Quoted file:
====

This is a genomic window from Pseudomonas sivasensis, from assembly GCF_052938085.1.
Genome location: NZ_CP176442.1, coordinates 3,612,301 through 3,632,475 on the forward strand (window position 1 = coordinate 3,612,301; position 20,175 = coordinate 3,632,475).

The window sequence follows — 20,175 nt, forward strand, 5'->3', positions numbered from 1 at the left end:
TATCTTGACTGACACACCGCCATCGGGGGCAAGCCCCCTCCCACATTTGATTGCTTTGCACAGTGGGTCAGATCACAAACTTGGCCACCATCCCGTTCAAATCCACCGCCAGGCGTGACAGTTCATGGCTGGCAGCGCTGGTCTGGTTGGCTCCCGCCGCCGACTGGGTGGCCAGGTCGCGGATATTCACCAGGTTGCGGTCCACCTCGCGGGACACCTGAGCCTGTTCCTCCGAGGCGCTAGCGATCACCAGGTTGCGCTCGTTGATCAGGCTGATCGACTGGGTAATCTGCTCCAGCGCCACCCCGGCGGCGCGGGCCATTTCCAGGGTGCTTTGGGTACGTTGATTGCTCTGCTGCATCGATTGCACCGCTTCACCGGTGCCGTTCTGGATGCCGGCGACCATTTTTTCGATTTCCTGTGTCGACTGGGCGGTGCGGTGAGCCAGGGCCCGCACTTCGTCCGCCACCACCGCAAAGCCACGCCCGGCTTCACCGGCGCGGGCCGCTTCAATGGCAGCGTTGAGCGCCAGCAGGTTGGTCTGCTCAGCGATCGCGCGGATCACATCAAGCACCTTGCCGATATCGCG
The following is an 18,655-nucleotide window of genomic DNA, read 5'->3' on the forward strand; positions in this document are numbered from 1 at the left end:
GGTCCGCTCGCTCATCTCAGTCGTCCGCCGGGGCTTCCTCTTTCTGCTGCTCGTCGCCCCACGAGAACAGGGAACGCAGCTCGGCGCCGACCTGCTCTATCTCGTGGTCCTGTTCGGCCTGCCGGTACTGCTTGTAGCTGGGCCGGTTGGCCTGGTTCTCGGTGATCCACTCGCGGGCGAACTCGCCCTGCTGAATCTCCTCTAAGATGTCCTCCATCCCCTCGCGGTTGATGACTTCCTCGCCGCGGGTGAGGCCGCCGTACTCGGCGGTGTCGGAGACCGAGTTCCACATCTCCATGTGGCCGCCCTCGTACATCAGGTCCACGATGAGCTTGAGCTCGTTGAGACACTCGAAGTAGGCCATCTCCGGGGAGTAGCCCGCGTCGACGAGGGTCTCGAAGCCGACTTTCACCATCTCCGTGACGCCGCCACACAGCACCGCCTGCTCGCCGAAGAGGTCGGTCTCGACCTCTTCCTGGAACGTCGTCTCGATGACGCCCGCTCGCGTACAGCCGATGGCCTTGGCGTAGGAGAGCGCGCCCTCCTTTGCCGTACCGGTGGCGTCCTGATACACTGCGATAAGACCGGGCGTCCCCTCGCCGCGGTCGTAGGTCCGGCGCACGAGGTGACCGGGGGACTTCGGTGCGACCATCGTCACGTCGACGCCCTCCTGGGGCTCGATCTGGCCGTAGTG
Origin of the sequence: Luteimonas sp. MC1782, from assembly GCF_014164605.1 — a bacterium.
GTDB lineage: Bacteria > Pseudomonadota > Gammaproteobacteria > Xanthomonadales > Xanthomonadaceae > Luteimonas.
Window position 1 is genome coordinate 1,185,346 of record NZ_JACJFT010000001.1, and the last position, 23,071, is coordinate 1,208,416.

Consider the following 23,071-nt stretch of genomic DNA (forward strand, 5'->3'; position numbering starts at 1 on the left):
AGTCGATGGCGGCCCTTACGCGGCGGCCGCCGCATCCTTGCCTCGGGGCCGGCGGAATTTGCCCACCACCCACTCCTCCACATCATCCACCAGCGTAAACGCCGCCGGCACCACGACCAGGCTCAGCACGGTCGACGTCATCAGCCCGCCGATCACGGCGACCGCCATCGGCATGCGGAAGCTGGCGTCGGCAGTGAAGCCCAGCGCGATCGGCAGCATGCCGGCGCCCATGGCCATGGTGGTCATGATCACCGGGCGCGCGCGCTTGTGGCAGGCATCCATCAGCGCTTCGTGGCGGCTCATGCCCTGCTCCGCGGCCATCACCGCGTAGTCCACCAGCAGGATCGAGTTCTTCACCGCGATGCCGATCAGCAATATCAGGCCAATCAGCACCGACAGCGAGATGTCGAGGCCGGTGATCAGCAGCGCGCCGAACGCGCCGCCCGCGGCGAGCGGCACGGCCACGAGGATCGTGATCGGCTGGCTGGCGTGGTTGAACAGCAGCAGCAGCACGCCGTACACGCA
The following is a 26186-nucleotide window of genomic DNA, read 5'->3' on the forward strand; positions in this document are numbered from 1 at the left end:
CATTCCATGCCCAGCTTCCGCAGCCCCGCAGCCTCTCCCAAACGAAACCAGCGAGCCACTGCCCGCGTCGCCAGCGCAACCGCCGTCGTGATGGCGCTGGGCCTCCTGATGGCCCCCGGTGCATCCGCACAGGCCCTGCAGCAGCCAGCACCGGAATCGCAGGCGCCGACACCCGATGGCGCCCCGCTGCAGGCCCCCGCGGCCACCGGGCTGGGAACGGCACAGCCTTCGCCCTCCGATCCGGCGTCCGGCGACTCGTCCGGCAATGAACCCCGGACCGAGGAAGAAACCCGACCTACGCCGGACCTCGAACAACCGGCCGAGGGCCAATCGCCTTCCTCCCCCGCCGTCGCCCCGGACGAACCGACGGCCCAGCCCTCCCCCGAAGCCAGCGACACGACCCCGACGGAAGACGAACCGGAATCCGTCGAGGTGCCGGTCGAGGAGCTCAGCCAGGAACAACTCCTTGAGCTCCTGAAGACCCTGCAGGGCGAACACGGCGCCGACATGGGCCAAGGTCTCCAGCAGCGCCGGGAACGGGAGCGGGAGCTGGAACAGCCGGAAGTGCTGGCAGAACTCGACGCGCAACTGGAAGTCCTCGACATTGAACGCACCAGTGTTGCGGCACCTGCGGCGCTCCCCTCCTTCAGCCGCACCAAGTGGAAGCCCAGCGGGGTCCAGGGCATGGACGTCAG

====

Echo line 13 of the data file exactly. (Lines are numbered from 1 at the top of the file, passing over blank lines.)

CATTCCATGCCCAGCTTCCGCAGCCCCGCAGCCTCTCCCAAACGAAACCAGCGAGCCACTGCCCGCGTCGCCAGCGCAACCGCCGTCGTGATGGCGCTGGGCCTCCTGATGGCCCCCGGTGCATCCGCACAGGCCCTGCAGCAGCCAGCACCGGAATCGCAGGCGCCGACACCCGATGGCGCCCCGCTGCAGGCCCCCGCGGCCACCGGGCTGGGAACGGCACAGCCTTCGCCCTCCGATCCGGCGTCCGGCGACTCGTCCGGCAATGAACCCCGGACCGAGGAAGAAACCCGACCTACGCCGGACCTCGAACAACCGGCCGAGGGCCAATCGCCTTCCTCCCCCGCCGTCGCCCCGGACGAACCGACGGCCCAGCCCTCCCCCGAAGCCAGCGACACGACCCCGACGGAAGACGAACCGGAATCCGTCGAGGTGCCGGTCGAGGAGCTCAGCCAGGAACAACTCCTTGAGCTCCTGAAGACCCTGCAGGGCGAACACGGCGCCGACATGGGCCAAGGTCTCCAGCAGCGCCGGGAACGGGAGCGGGAGCTGGAACAGCCGGAAGTGCTGGCAGAACTCGACGCGCAACTGGAAGTCCTCGACATTGAACGCACCAGTGTTGCGGCACCTGCGGCGCTCCCCTCCTTCAGCCGCACCAAGTGGAAGCCCAGCGGGGTCCAGGGCATGGACGTCAG